This book is set in an alternate history New York of 1877 and populated with a diverse and appealing cast of characters. It’s a fantasy, a battle of good vs. evil, and a coming of age tale. And it’s magical. It captured me almost instantly.
A force of evil is coming to New York, and his advance troops- a couple of supernatural beings- are planning on delivering the city to him. But they aren’t the only supernatural beings in the city, and when some of them get wind of the plot, a small group forms to stop them. It’s a diverse group: people with magical powers, teen aged orphans, and a journalist who actually existed, Ambrose Bierce. The teenagers risk their lives numerous times and have a huge learning curve to develop the skills that will allow them to take on the evil beings, but while they question their ability to do the job (and their sanity for trying it), they persevere. It’s a large cast of characters, but the main ones are Sam, a 15 year old card sharp, and Jinn, a young maker of explosives who travels with a fireworks show.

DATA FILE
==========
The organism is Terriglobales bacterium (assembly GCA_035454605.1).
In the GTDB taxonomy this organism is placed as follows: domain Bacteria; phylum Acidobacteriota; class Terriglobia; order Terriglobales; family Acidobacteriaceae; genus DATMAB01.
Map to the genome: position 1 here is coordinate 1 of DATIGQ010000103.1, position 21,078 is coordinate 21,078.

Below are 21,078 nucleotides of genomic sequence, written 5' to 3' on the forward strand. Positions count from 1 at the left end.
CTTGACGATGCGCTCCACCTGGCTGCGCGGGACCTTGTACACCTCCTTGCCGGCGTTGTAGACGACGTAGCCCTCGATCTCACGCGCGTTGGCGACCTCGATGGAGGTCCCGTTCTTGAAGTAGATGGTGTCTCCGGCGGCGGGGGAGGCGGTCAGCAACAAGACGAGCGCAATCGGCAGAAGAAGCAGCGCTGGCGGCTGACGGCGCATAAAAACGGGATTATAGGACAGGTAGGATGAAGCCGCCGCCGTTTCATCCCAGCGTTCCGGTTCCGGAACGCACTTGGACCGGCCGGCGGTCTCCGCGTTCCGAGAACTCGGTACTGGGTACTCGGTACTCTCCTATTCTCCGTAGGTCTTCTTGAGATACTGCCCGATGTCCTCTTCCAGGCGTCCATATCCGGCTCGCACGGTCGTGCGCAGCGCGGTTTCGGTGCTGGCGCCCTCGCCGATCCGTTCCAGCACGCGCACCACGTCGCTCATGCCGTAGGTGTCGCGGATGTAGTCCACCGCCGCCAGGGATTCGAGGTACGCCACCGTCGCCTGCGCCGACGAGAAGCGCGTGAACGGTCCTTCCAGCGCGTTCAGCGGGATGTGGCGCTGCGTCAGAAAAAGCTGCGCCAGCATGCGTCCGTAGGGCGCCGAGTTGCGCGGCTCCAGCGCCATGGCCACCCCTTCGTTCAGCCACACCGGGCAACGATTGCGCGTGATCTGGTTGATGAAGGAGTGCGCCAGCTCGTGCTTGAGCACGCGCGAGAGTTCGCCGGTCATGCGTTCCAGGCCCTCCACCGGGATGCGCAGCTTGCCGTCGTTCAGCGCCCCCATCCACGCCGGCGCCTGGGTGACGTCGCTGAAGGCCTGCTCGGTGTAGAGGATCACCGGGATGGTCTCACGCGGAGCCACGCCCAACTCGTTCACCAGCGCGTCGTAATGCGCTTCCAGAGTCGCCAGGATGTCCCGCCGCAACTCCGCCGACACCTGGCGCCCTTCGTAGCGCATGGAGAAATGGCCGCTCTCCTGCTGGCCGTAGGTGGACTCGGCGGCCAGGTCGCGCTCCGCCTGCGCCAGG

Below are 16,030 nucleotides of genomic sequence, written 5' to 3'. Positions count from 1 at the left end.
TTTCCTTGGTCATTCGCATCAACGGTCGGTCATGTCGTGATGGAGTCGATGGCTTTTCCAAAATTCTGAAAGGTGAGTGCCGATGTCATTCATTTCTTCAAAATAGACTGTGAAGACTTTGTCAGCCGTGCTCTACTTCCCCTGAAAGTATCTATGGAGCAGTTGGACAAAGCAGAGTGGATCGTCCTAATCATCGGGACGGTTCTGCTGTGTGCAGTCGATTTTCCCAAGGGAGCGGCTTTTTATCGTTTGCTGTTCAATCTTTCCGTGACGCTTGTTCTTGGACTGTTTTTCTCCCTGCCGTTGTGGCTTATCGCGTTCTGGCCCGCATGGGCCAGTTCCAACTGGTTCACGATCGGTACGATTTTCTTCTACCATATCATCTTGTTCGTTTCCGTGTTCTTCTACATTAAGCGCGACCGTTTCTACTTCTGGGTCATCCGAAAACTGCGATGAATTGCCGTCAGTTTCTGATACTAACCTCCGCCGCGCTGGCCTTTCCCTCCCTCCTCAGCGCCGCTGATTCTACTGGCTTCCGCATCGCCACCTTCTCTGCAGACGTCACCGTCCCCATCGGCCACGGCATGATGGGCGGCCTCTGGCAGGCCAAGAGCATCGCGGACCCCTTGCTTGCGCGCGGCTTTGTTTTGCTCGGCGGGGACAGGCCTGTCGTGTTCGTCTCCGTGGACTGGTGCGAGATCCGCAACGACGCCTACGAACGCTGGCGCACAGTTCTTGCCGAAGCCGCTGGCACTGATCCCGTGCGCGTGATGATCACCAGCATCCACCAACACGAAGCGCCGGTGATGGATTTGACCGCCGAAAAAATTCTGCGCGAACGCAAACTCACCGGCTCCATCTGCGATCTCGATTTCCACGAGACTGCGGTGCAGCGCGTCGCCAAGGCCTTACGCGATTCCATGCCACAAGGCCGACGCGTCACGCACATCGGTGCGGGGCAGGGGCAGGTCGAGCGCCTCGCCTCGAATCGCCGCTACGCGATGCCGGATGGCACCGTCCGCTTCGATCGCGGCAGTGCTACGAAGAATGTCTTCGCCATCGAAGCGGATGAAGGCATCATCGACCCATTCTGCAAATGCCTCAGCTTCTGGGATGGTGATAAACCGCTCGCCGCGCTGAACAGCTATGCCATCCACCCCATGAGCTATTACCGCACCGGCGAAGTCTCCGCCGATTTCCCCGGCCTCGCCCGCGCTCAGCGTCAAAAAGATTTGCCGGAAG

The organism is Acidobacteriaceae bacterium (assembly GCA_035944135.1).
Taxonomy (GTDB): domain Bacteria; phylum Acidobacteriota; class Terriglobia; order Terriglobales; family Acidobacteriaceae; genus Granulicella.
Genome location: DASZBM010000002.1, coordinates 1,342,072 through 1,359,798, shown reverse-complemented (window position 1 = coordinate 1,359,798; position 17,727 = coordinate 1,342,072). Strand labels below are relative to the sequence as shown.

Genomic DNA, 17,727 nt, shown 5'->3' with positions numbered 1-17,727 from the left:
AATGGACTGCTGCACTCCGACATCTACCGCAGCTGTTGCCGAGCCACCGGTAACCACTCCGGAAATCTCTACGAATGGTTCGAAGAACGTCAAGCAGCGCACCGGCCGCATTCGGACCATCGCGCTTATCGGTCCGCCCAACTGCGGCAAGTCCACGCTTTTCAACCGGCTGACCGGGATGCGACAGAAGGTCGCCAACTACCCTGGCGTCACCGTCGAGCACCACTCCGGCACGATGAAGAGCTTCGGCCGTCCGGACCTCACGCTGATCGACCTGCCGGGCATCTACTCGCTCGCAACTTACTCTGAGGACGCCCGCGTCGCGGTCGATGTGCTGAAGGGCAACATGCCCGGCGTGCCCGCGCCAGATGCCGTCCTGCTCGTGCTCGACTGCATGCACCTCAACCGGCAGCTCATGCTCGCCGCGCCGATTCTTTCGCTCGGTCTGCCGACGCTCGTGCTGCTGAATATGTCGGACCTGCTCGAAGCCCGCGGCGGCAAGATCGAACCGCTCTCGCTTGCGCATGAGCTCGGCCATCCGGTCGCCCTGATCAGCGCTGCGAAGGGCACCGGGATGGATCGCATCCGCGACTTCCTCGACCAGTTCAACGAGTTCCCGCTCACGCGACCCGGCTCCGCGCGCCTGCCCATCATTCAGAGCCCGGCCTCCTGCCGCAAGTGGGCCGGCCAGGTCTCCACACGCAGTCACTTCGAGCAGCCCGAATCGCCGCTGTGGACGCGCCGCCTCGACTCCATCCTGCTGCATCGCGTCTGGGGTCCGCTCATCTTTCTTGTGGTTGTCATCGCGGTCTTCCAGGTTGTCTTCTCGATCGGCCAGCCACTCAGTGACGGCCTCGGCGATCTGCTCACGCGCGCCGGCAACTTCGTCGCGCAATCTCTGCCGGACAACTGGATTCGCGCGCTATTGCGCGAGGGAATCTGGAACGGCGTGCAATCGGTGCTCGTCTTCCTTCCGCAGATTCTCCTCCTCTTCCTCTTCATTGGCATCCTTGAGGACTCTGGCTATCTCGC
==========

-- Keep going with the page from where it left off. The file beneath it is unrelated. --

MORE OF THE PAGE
Milford tackles –lightly- some of the social issues of the day that would have affected the characters, like race and class prejudice. Jinn is a Chinese girl, Sam is poor, one character is black and poor, and one half black- but thankfully she has money. Not that that protects her entirely from the nastiness of bigots. There is also the issue of how poor Chinese girls could end up treated when there was no one to protect them, feet bound and used as slaves. These things are treated casually and not much is made of them -it’s just how it was then – but it’s there. The author has not tried to clean up the world of 1877 and make it look like 2012, and I think that’s a very good thing.
The characters are appealing and well done, and the plot is compelling, but Milford’s genius is in description. The places come alive with sounds, textures and smells. The magic becomes real in her hands, and I was reluctant to leave her world when the book ended.